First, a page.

A New test method for quantifying air leakage of a mechanically-attached roofing assembly

  1. (PDF, 918 KB)
AuthorSearch for: ; Search for:
ConferenceProceedings of the RCI 22nd International Convention: 01 March 2007, Orlando, Florida
Pages105116; # of pages: 12
Subjectroofs, roof components, assemblies, air leakage, air intrusion, test method, wind; Roofs
AbstractAir intrusion into roof assemblies is a concern for wind uplift resistance and life cycle performance of roofs. Airflow control is usually achieved by the installation of a barrier/retarder in the roofing assembly. Even though the concept of air barrier/retarder and air barrier systems has been around for decades, it is still pretty much a new notion to the roofing industry. Currently, there are no widely accepted standard specifications or test methods to determine the air leakage through a roof. An experimental procedure has been under development at National Research Council of Canada to quantify the air intrusion into roof assemblies. As part of this investigation, five roofing assembly configurations were quantified for air leakage. Relative performance of the air retarding effect of the five assemblies indicated that assemblies with a barrier/retarder had lower air leakage rates than without. Measured air leakage rates are compared with the existing codes of practice and standards. This comparison clearly demonstrates the significance of air intrusion into the roofing assembly and the necessity of a standardized air leakage test method for the roofing industry.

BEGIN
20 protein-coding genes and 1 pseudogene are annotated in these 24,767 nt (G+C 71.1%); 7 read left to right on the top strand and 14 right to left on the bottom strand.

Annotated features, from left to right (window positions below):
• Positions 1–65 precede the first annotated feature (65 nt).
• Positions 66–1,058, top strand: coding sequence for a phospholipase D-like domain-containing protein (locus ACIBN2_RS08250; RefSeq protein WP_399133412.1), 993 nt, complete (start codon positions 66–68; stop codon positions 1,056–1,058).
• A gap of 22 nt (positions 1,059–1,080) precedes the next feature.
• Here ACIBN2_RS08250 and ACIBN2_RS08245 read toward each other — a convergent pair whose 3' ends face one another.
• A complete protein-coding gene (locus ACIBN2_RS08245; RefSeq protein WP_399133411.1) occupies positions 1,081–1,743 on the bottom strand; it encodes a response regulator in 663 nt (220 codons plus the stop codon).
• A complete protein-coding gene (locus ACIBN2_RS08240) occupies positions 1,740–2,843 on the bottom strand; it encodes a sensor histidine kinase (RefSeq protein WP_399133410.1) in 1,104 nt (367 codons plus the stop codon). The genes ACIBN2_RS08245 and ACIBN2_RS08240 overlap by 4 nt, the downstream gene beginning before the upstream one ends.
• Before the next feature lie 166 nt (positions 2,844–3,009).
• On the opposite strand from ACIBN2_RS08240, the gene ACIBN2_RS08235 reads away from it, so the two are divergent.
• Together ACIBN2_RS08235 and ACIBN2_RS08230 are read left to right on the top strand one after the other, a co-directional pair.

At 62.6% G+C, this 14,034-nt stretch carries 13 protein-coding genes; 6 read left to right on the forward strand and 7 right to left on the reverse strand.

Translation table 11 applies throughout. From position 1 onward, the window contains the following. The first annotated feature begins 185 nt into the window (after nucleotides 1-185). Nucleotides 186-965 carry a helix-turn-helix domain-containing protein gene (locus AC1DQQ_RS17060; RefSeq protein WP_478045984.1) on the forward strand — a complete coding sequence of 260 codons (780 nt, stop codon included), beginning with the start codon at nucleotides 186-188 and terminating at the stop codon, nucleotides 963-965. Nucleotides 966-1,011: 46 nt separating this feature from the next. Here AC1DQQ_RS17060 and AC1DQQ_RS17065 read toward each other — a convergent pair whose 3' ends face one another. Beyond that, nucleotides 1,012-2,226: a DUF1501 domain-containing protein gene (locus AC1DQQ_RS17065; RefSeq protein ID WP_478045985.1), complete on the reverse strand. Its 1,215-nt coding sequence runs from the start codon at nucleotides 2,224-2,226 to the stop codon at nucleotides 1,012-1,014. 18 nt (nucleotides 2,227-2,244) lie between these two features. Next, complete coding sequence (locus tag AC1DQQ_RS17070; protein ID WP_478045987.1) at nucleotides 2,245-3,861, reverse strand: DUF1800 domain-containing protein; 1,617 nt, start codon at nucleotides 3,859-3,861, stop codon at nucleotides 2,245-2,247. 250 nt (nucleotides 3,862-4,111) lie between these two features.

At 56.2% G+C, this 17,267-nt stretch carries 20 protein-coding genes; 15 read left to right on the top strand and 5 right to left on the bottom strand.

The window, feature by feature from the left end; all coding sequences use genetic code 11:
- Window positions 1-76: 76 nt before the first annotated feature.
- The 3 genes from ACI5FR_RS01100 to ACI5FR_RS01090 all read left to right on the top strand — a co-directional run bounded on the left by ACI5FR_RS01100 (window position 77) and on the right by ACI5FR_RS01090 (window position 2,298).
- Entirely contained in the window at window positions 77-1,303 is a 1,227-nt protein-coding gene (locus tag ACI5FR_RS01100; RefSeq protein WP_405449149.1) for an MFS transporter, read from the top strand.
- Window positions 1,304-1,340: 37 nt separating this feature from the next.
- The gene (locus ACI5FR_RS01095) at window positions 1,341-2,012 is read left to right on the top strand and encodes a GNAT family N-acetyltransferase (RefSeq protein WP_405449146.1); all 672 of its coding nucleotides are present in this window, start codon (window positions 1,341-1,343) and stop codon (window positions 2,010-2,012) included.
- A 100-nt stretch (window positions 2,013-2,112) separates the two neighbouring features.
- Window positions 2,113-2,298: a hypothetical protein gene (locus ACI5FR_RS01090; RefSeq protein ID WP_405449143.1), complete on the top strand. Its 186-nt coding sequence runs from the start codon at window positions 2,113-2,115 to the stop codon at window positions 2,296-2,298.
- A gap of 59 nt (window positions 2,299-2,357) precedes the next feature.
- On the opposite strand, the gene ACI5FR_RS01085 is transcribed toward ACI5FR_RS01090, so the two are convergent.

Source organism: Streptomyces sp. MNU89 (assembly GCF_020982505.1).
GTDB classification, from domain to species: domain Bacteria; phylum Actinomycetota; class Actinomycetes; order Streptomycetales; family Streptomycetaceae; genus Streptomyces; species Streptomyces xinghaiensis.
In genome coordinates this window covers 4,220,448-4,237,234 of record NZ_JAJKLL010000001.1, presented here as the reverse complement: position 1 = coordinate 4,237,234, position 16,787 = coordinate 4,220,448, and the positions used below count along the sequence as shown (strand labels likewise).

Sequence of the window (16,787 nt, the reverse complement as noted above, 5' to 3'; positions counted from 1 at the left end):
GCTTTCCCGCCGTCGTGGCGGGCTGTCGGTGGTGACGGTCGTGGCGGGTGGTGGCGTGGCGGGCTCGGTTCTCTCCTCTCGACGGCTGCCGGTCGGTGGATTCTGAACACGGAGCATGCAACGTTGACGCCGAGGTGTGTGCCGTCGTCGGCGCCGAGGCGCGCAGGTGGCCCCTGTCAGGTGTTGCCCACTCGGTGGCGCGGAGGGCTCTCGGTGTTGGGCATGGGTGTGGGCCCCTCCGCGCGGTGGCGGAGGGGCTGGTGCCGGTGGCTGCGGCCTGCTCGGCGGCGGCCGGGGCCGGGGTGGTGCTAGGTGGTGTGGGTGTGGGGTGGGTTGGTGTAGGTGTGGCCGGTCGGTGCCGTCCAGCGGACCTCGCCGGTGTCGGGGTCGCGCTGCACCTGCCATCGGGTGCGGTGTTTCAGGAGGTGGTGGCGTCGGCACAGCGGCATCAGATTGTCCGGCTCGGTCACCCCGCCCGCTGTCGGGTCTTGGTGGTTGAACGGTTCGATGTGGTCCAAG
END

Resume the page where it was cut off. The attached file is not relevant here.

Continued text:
Publication date
AffiliationNRC Institute for Research in Construction; National Research Council Canada
Peer reviewedYes
NRC number49438
NPARC number20377756
Export citationExport as RIS
Report a correctionReport a correction
Record identifierc051c23e-a4bd-4fb6-b3c5-6e01bac53116
Record created2012-07-24
Record modified2016-05-09
Bookmark and share
  • Share this page with Facebook (Opens in a new window)
  • Share this page with Twitter (Opens in a new window)
  • Share this page with Google+ (Opens in a new window)
  • Share this page with Delicious (Opens in a new window)
Date modified: